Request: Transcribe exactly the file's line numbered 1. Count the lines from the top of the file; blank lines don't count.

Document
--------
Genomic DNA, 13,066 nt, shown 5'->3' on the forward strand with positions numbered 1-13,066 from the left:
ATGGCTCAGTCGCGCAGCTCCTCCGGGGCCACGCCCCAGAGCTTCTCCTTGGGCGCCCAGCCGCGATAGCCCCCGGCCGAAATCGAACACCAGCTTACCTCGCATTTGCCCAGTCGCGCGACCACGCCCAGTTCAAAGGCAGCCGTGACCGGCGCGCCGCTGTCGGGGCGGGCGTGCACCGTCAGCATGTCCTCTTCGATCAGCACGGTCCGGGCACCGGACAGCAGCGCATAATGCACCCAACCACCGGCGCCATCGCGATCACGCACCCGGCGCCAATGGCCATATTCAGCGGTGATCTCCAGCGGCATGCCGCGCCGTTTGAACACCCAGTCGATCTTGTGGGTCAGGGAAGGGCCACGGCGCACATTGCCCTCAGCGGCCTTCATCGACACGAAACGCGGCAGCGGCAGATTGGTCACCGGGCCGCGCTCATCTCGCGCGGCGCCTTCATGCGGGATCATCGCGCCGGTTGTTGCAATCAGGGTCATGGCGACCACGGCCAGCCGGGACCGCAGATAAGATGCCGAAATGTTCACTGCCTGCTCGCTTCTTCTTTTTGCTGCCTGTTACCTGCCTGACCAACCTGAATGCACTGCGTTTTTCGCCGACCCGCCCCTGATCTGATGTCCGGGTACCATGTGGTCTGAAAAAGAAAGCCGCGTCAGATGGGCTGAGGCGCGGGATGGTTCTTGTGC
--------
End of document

Genomic DNA, 13,066 nt, shown 5'->3' on the forward strand with positions numbered 1-13,066 from the left: